Party Like It’s 1899 – Jobs Market

In 1982 Prince wrote his iconic song, Party Like It’s 1999 in part to mock the early 80’s period of extreme economic pessimism and heightened fear of nuclear Armageddon. The 1999 date was the biblical end of times – end of the millennium – thus the clarion call to party as if it’s your last. A century prior in 1899 the US was heading into a euphoric growth period having just recovered from the 1890’s Depression with over 12% unemployment. This educational moment is a random analogy that we are today Partying like 1999 (and 1899), but also to note that from 1899 to 1901 the US unemployment rate began one of the most rapid declines in history, falling from 12% to less than 5% in just 2 years. That period of rapid industrialization and job growth may be surpassed today from 2020 to 2022 thanks too the vaccination wave and Uncle Sam’s digital printing press. While stock market comparisons to the “Roaring 20’s” are proliferating today, given the 12 month vertical rise in equities, the jobs market was more calm in the 1920’s compared to post 1899. Can US unemployment fall as fast as it did in 1899 to 1901 following it’s 1890’s Depression? Having fallen from almost 15% to just 6% in less than a year from the April 2020’s nadir, we estimate that this will be a new record jobs recovery.

The strong jobs report last week while the economy was still partially shut down is yet another sign that stellar GDP growth near 5 to 6% in the 1st half of 2021 is going to lead to a much faster recovery than most expect once we are allowed to go out and Party Like It’s 1999 again.  By Memorial Day it’s likely we will reach enough herd immunity for those willing to be vaccinated that social mobility will jump. By Labor Day rapid job growth will soar even faster as Government handouts expire. Significant worker shortages will be a chief concern despite the 8 Million still required to reach so called full employment. As fast as jobs are growing already, when Government Unemployment checks on steroids expire in September, there will be a red hot jobs market as employers scramble to pull people back to work that don’t need a job. We still need another 8 to 10 Million new jobs to reach prior economic capacity trend growth levels. However, with 17 Million already brought back to work in just the past 11  months despite mandated Government restrictions, it would not be surprising to see all those jobs returned to the payrolls by year end. The biggest impediment to maximum job and revenue growth will be training  workers fast enough and inducing job spectators with enough pay to bring them off the sidelines.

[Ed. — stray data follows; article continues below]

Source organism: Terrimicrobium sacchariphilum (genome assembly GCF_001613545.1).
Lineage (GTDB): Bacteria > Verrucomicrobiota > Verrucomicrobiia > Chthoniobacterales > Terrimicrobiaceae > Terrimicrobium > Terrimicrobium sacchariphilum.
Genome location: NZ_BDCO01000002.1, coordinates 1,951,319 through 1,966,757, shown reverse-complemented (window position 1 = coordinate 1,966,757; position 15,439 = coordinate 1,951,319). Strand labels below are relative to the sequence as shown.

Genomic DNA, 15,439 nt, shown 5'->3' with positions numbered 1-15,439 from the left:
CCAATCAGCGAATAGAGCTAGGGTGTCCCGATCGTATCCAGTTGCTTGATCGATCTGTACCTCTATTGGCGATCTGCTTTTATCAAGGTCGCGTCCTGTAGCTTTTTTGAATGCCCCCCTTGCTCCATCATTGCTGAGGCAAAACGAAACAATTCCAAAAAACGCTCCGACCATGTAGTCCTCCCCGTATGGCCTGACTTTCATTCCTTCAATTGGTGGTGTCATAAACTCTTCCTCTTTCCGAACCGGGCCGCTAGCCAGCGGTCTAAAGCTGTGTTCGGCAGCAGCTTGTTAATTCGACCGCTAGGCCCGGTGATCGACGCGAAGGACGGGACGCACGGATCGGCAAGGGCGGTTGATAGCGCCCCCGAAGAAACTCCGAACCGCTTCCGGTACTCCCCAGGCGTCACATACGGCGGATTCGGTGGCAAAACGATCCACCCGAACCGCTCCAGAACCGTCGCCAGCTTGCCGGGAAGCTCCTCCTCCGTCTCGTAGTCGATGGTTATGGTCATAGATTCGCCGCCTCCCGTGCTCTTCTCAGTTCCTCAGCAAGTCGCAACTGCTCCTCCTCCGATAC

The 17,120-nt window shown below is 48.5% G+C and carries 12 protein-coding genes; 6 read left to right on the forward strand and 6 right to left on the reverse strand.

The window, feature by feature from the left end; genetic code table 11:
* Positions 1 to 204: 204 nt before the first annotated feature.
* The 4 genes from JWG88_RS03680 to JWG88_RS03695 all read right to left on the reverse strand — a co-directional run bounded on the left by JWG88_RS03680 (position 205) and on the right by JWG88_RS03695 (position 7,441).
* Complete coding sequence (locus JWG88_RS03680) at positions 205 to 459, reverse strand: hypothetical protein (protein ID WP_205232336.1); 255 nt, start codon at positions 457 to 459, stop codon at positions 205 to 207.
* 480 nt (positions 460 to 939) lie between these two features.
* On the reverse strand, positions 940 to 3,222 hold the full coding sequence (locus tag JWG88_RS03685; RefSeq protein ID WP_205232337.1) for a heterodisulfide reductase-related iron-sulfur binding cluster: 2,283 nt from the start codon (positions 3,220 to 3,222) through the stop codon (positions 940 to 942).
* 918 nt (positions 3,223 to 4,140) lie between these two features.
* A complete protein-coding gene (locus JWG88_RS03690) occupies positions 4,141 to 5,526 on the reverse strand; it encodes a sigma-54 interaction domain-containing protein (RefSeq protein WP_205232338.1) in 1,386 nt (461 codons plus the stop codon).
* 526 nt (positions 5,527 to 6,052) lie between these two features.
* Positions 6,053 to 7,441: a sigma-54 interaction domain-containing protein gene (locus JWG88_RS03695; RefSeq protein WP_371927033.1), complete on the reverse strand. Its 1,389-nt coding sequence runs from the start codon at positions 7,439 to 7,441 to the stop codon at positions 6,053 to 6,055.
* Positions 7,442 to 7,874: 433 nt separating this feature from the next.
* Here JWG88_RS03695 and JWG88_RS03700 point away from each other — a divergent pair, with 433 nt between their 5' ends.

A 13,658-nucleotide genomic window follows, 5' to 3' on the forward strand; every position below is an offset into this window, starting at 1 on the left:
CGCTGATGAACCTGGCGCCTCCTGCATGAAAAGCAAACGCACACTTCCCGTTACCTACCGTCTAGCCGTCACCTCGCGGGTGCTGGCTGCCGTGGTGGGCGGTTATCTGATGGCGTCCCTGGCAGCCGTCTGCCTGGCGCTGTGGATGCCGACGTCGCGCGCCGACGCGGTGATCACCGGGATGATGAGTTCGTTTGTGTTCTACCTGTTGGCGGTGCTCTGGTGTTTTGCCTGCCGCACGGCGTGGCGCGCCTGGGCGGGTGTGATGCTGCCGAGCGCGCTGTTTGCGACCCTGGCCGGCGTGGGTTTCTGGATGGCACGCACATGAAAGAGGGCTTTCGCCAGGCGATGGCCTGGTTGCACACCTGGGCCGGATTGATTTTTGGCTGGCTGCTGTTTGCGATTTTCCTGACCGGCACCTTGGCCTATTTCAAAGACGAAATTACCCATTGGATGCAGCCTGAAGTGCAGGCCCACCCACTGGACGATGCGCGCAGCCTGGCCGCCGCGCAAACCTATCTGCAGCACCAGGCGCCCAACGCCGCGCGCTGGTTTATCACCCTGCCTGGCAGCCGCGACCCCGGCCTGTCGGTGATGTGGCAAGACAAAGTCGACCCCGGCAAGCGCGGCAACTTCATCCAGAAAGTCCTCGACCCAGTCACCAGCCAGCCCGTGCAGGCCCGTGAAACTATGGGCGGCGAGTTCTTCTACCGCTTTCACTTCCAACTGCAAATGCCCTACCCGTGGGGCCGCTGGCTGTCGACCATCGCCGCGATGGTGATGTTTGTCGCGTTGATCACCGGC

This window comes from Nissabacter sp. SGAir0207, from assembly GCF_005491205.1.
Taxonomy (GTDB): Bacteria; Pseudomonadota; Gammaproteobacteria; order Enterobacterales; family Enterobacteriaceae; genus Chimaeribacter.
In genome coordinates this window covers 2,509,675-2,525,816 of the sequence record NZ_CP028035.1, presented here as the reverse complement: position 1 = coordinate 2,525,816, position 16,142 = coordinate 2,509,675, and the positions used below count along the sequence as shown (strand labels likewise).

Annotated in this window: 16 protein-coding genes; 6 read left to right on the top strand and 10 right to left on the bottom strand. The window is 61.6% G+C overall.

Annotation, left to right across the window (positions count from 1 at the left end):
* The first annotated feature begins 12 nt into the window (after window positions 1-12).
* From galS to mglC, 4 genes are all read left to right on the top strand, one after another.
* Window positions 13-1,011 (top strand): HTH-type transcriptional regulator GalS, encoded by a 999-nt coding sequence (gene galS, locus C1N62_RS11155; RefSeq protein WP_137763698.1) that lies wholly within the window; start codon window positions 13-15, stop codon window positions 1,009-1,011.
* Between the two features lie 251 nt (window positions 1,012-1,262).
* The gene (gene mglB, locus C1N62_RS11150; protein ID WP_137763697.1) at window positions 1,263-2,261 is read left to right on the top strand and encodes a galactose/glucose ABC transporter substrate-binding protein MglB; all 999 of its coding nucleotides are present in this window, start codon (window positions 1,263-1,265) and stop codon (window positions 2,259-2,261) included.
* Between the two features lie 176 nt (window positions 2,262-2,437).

With rapidly rising worker incomes and Uncle Sam’s added Trillions to the savings pool, retail consumption has leaped to the highest growth rates on record basis same store sales. Redbook same store sales revenue should begin to plateau at high levels this summer while consumers shift their focus to vacations, bars and restaurants.

Stock valuations this past year have been front running growing expectations of a record boom in GDP and earnings expansion in 2021 and beyond. Long term investors should beware that the stock market will also begin reacting to an anticipated growth momentum peak as the economy is expected to be fully open within 3 to 6 months.

Understandably, Stocks have broken out yet again above another milestone last week. The SP 500 Index jumped over the key 3950 to 4000 barrier on the flood of present and anticipated consumer spending, due to the rapid vaccination campaign. A “temporary” top below 4200 in the SP as early as April or early May is what we are watching for in this ongoing Bull Market. Our hypothetical portfolio is heavily invested and continually moving away from Technology in favor of the reopening sector and European equities. Assuming we have the typical 13 to 14 month first leg of the Bull Market peak in April (May) as growth comparisons peak, we expect an 8 to 15% retrenchment in a mid May to late June low. The trigger for the short term market correction in May/June could be renewed concerns of an overheating economy that leads to multi-pronged worries of a new surge in borrowing rates (10 Year at 2%+), higher Dollar and inflation along with growing calls for a smaller infrastructure package and earlier than expected Fed tightening.

The US has been the place to be for investors during this Bull Markets initial 12 month leg higher. As vaccination rates soar in Europe later this quarter, European stocks should then outperform. As we move into the Summer when Emerging Market immunity should finally soar, that will be the hot sector for the rest of 2021 in our opinion. 





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